Making one big bubble?
While these descriptions do not capture all the variety of community foundations’ work in Hungary, they give a sense of some of the ingredients that are needed to get a local initiative off the ground, even in a hostile environment. To me, these are the key requirements:
- start a diverse group of committed people and tap into the creative energy of members of the community;
- make sure that you build your organisation’s credibility through your personal credibility, and by giving back to the whole community, including marginalised or unpopular groups;
- regard your whole community as your ecosystem with which you have a complex and dynamic relation and without which you could not exist – it is not just a source of funds or other resources;
- show leadership in working on issues (not ideologies) important to the community and reaching out to anybody, including the local government and any political parties willing to listen;
- use international relationships to learn, break isolation and bring perspective;
- be ready to change strategies quickly should the situation or circumstances change, bearing in mind that you want to be in your community for the long term.
For sure, the stories related above do not fully bring out the struggle and setbacks that NGOs have experienced: not only the growing suspicion created by the central government, but also the increasingly difficult regulatory framework, the need to navigate between the organisation’s stated values and what is possible, and even the threats to close down organisations. And every young organisation with ambitious plans and limited resources will experience internal challenges, too.
Community foundations in Hungary
Community foundations were recognized with prestigious national prizes: Ferencváros Community Foundation received the Civic Prize for the best fundraising campaign, while térerő Community Foundation for Our City (Miskolc) was named the best community initiative in Hungary.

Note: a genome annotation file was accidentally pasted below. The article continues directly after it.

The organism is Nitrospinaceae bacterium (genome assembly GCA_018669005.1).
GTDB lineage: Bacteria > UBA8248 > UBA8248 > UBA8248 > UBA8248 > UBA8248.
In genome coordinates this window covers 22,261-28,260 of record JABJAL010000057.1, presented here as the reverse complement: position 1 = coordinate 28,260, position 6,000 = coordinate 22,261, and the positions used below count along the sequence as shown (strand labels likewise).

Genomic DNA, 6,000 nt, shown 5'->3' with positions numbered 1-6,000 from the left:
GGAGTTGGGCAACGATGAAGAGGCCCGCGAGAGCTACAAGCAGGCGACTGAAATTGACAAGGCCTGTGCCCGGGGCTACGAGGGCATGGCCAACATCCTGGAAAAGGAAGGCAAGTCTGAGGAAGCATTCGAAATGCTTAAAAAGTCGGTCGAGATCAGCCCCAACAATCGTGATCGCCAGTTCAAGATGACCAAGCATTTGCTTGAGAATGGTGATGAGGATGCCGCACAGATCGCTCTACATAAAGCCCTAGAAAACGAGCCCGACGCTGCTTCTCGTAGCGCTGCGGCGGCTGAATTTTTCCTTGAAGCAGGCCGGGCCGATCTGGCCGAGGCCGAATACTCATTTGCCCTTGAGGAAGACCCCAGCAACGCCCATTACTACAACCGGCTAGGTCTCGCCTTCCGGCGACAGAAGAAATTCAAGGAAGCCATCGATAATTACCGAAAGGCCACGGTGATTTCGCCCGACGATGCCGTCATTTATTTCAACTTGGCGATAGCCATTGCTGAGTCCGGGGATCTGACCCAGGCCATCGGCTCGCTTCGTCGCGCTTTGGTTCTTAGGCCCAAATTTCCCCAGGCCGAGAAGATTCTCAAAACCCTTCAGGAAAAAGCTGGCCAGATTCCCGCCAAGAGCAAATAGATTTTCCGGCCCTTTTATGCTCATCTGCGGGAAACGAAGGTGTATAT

Photo: © Roots & Wings Foundation
But we can also see these realities as drivers for community foundations to push even harder to reach out to the ‘undecided middle’, to work with the local elite, including open-minded councillors and public figures, on issues affecting the community to ensure legitimacy and transparency, and to question and reinterpret their own mission, intentions and strategy regularly.
Only time will tell whether the result of working in this shrinking space is the building of a new, more resilient type of organisation – or whether we are pursuing a dead end.
The currency of the day: pride, growing confidence and capacity to change the world
From our perspective at the Roots & Wings Foundation (R&WF), the organisation that runs the Community Foundation Support Programme (CFSP), nothing can be more encouraging than seeing the development of these foundations. The wholehearted support and solidarity from our colleagues around the world is equally motivating.
As part of our strategic thinking process in 2017, we approached a dozen colleagues from around the world, including South Africa, Poland and Japan to discuss the state of the world, shrinking space and new opportunities for philanthropy and civil society to address our challenges. We have also reflected on recent publications on the development of Russian community foundationsWhen Size Matters: The phenomenon of community foundations in small towns and rural areas of Russia, Larisa Avrorina and Yulia Khodorova. CAF Russia. , on resilient funding by the Global Greengrants FundResilient Funders, Cris Allan and Scott DuPree. Global Greengrants Fund. and on coping with the shrinking spaceThe shrinking space for civil society. Philanthropic perspectives from across the globe, European Foundation Centre. .
Since the beginning, we have had the most unlikely bunch of funders: a Scandinavian government, a US private foundation, a venture philanthropist, a Polish NGO, European private foundations and a great many individuals from Hungary and across the globe. What is common to each is that they give us their trust, perspective on the world and time and space to reflect and act while not letting us take our eyes off the big-picture goals – as described in a recent GrantCraft publication, on how best support community philanthropy.
We are not blind, and nor does our enthusiasm impair our vision: in Hungary we feel our civic space shrinking daily and this affects every organisation, in and beyond Hungary, involved in supporting our community foundations. But while cautious, we are trying to be strategic and forward-looking, and to concentrate on the next great question: how we can tap into the creative energies of local communities and find and nurture new groups of people who will become the founders, trustees and volunteers of the next generation of community foundations. Today, 400,000 Hungarians enjoy the benefits of value-driven, locally-rooted community foundations. It is our ambition that by 2022, that number will reach one million.
First published on 21 August 2018 in Alliance Magazine.